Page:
Are Teenagers Setting Themselves Up for Heart Disease?

Filed Under: Heart Health, General Health

Are Teenagers Setting Themselves Up for Heart Disease?

If you have teenage children, or grandchildren, I hope you’ll help me share this important information…

I recently read an article that said one in three college students has smoked hookah. Hookah is a blend of molasses, fruit, and tobacco that’s smoked through a water pipe. Since it has a more pleasing smell than cigarettes, and the tobacco is filtered through a water pipe, many people are lulled into thinking its not as bad as traditional smoking. But the truth is hookah is worse.
Hookah contains the same harmful compounds as cigarettes. Plus, since one smoking session can last 45 minutes (or longer), it’s equivalent to smoking about 50 regular cigarettes. One study suggested that hookah smokers inhale 100 times more harmful smoke from hookah than a cigarette. 
As a cardiologist, this concerns me greatly. Smoking is a prime risk factor for heart disease. Smoke damages the heart and blood vessels and increases the risk of atherosclerosis (hardening of the arteries). It can also cause sludgy, inflamed blood.  In fact, even light or occasional smoking or inhaling secondhand smoke can contribute to heart disease.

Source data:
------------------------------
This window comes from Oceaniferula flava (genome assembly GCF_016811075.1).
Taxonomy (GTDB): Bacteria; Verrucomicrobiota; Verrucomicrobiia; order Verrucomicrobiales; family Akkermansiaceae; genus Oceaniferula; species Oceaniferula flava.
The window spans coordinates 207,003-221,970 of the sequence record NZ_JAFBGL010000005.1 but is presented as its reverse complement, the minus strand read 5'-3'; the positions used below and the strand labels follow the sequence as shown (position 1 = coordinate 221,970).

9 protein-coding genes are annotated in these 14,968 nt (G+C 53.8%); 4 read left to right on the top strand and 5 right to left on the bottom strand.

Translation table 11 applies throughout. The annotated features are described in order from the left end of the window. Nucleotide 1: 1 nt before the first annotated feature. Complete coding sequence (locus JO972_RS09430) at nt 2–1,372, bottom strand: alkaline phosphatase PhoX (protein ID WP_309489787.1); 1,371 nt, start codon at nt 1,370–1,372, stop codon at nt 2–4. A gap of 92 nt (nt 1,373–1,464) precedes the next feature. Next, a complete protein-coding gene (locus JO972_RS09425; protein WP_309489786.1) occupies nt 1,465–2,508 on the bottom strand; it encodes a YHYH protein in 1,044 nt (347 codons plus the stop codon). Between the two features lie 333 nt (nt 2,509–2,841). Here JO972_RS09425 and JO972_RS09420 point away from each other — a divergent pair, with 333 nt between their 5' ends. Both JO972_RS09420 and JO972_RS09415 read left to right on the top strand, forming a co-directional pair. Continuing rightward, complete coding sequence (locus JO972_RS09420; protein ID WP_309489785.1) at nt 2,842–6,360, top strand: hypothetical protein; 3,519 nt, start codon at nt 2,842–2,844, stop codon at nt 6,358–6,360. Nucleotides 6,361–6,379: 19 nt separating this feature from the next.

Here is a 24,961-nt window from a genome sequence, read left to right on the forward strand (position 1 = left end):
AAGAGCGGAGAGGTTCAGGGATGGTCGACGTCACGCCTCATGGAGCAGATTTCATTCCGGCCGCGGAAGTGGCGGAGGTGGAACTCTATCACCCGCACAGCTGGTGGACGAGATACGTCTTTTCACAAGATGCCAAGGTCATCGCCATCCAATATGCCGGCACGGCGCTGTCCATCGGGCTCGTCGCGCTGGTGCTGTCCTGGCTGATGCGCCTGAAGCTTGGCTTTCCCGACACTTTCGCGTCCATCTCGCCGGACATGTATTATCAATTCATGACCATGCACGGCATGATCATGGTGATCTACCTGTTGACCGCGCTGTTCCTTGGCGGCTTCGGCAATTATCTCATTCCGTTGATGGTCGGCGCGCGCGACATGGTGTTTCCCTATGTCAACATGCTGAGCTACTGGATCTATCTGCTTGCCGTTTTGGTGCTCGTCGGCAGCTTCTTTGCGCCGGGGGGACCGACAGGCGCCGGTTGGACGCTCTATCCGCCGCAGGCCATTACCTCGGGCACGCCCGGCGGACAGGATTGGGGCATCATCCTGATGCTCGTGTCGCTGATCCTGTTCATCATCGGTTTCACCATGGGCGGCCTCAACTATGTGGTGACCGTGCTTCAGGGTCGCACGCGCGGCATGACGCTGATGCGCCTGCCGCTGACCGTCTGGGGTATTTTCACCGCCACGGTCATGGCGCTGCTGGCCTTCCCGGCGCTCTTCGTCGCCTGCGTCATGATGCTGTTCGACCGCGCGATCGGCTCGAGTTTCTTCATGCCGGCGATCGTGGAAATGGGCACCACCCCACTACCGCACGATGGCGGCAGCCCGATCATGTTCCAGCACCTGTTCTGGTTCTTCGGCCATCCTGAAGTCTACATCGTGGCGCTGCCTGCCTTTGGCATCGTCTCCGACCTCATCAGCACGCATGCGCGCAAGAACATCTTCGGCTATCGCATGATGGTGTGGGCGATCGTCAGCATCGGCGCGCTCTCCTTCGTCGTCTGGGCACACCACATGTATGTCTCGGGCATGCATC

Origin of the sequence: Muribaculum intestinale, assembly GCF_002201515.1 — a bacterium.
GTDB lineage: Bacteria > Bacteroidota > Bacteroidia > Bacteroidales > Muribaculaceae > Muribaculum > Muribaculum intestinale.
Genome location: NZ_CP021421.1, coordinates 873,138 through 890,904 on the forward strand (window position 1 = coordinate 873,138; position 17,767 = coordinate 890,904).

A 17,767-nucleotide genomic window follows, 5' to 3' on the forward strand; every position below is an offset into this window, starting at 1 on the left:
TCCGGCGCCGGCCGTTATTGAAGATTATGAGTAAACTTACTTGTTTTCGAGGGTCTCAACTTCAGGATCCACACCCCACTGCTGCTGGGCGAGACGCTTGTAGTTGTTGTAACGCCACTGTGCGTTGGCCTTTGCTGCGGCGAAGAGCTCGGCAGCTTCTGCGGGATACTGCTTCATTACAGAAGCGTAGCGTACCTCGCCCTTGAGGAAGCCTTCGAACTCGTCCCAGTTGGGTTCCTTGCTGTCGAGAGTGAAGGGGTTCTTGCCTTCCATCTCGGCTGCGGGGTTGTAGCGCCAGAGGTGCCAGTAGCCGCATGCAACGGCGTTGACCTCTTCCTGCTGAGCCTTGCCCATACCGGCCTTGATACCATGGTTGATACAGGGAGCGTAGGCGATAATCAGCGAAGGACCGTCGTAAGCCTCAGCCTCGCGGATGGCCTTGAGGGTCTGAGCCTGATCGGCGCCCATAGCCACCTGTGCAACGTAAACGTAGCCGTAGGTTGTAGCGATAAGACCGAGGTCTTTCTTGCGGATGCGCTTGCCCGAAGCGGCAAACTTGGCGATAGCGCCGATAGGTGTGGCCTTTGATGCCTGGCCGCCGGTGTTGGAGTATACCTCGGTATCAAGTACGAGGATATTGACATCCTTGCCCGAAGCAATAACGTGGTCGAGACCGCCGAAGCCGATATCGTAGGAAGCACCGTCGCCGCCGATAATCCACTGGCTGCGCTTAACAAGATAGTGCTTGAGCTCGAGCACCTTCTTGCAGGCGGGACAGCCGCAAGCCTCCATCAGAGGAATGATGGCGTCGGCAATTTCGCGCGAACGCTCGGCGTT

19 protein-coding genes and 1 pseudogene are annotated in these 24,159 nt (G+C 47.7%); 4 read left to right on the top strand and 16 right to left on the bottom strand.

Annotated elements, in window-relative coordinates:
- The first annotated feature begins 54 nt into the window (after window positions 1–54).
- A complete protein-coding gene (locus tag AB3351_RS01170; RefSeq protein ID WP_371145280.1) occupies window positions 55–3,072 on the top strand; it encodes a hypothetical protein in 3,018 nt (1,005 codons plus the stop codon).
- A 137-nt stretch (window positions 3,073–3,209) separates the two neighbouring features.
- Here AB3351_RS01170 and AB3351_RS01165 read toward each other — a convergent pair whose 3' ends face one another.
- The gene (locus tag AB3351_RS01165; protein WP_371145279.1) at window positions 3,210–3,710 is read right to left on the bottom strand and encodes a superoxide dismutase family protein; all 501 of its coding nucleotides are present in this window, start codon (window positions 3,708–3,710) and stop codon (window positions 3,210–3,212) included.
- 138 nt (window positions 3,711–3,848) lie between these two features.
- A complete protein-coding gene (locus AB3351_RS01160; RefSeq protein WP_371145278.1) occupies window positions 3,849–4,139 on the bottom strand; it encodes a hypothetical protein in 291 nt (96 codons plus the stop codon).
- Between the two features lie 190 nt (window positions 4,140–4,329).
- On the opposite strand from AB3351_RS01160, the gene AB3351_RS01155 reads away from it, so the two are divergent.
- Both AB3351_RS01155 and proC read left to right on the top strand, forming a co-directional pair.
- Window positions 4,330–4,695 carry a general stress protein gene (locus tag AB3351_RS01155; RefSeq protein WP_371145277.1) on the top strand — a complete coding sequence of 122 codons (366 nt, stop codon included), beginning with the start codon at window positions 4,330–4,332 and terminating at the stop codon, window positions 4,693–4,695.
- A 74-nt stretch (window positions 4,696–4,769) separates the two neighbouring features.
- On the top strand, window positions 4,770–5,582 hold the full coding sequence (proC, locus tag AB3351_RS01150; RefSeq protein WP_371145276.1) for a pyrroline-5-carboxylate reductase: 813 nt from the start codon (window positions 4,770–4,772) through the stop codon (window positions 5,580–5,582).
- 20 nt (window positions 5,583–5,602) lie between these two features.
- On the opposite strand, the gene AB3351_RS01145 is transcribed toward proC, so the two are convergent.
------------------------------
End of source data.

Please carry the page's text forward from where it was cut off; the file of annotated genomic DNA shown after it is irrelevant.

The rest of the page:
Plus, like regular cigarettes, hookah can cause lung cancer later in life. In fact, an epidemiological study conducted by a researcher at the American Cancer Society, found that who smoked water pipes experienced lung cancer at five times the rate of non-smokers. 
This is something we need to get the word out about now, before young people cause irreparable damage to their health.
Now it’s your turn: Have you noticed the rise of this dangerous trend?

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DISCLAIMER: The content of is offered on an informational basis only, and is not intended to be a substitute for professional medical advice, diagnosis, or treatment. Always seek the guidance of a qualified health provider before making any adjustment to a medication or treatment you are currently using, and/or starting any new medication or treatment. All recommendations are "generally informational" and not specifically applicable to any individual's medical problems, concerns and/or needs.

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